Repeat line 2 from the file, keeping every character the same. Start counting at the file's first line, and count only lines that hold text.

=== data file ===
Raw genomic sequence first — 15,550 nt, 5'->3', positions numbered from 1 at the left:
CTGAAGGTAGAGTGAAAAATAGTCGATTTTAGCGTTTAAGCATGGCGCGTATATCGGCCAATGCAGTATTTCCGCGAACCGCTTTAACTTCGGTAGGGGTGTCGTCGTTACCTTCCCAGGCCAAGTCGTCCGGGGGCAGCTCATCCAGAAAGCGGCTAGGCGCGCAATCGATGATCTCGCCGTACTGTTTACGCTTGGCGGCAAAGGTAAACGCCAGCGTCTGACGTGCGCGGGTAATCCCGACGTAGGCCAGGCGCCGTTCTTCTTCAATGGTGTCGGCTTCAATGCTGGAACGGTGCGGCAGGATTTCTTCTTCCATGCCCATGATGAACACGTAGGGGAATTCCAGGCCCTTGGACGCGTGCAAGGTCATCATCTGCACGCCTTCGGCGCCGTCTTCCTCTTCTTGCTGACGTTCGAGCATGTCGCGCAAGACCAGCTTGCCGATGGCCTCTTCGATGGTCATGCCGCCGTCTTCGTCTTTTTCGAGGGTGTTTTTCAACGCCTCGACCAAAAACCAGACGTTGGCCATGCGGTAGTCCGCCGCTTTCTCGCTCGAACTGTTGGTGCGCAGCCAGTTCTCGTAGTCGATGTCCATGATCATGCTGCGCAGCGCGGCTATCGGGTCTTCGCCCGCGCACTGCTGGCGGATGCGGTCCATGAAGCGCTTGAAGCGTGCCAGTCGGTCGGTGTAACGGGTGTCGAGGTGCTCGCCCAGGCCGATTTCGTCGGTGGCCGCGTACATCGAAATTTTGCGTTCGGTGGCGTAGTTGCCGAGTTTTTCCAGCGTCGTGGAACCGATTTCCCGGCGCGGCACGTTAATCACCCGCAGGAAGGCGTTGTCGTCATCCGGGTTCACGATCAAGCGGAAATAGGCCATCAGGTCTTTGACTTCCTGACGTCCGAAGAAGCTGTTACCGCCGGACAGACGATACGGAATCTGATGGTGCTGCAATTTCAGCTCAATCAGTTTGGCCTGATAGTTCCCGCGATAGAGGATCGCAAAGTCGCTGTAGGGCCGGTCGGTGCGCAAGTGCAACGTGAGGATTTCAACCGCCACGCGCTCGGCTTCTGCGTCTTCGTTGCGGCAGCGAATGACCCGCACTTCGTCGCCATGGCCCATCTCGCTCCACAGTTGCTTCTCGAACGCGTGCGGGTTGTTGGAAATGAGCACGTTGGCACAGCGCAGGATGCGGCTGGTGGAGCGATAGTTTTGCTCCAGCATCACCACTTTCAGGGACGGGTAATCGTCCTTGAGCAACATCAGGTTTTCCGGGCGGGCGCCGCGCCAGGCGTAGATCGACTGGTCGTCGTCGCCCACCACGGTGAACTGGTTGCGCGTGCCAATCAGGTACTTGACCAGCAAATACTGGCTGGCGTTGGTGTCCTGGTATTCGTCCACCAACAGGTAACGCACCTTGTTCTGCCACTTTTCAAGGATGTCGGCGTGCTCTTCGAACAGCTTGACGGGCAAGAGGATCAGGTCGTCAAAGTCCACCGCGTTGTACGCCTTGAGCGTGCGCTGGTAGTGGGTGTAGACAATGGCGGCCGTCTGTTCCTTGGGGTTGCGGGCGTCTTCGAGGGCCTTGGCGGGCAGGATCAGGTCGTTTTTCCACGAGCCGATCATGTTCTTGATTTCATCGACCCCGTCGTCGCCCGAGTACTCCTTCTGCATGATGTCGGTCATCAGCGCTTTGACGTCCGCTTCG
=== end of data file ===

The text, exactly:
CTGAAGGTAGAGTGAAAAATAGTCGATTTTAGCGTTTAAGCATGGCGCGTATATCGGCCAATGCAGTATTTCCGCGAACCGCTTTAACTTCGGTAGGGGTGTCGTCGTTACCTTCCCAGGCCAAGTCGTCCGGGGGCAGCTCATCCAGAAAGCGGCTAGGCGCGCAATCGATGATCTCGCCGTACTGTTTACGCTTGGCGGCAAAGGTAAACGCCAGCGTCTGACGTGCGCGGGTAATCCCGACGTAGGCCAGGCGCCGTTCTTCTTCAATGGTGTCGGCTTCAATGCTGGAACGGTGCGGCAGGATTTCTTCTTCCATGCCCATGATGAACACGTAGGGGAATTCCAGGCCCTTGGACGCGTGCAAGGTCATCATCTGCACGCCTTCGGCGCCGTCTTCCTCTTCTTGCTGACGTTCGAGCATGTCGCGCAAGACCAGCTTGCCGATGGCCTCTTCGATGGTCATGCCGCCGTCTTCGTCTTTTTCGAGGGTGTTTTTCAACGCCTCGACCAAAAACCAGACGTTGGCCATGCGGTAGTCCGCCGCTTTCTCGCTCGAACTGTTGGTGCGCAGCCAGTTCTCGTAGTCGATGTCCATGATCATGCTGCGCAGCGCGGCTATCGGGTCTTCGCCCGCGCACTGCTGGCGGATGCGGTCCATGAAGCGCTTGAAGCGTGCCAGTCGGTCGGTGTAACGGGTGTCGAGGTGCTCGCCCAGGCCGATTTCGTCGGTGGCCGCGTACATCGAAATTTTGCGTTCGGTGGCGTAGTTGCCGAGTTTTTCCAGCGTCGTGGAACCGATTTCCCGGCGCGGCACGTTAATCACCCGCAGGAAGGCGTTGTCGTCATCCGGGTTCACGATCAAGCGGAAATAGGCCATCAGGTCTTTGACTTCCTGACGTCCGAAGAAGCTGTTACCGCCGGACAGACGATACGGAATCTGATGGTGCTGCAATTTCAGCTCAATCAGTTTGGCCTGATAGTTCCCGCGATAGAGGATCGCAAAGTCGCTGTAGGGCCGGTCGGTGCGCAAGTGCAACGTGAGGATTTCAACCGCCACGCGCTCGGCTTCTGCGTCTTCGTTGCGGCAGCGAATGACCCGCACTTCGTCGCCATGGCCCATCTCGCTCCACAGTTGCTTCTCGAACGCGTGCGGGTTGTTGGAAATGAGCACGTTGGCACAGCGCAGGATGCGGCTGGTGGAGCGATAGTTTTGCTCCAGCATCACCACTTTCAGGGACGGGTAATCGTCCTTGAGCAACATCAGGTTTTCCGGGCGGGCGCCGCGCCAGGCGTAGATCGACTGGTCGTCGTCGCCCACCACGGTGAACTGGTTGCGCGTGCCAATCAGGTACTTGACCAGCAAATACTGGCTGGCGTTGGTGTCCTGGTATTCGTCCACCAACAGGTAACGCACCTTGTTCTGCCACTTTTCAAGGATGTCGGCGTGCTCTTCGAACAGCTTGACGGGCAAGAGGATCAGGTCGTCAAAGTCCACCGCGTTGTACGCCTTGAGCGTGCGCTGGTAGTGGGTGTAGACAATGGCGGCCGTCTGTTCCTTGGGGTTGCGGGCGTCTTCGAGGGCCTTGGCGGGCAGGATCAGGTCGTTTTTCCACGAGCCGATCATGTTCTTGATTTCATCGACCCCGTCGTCGCCCGAGTACTCCTTCTGCATGATGTCGGTCATCAGCGCTTTGACGTCCGCTTCG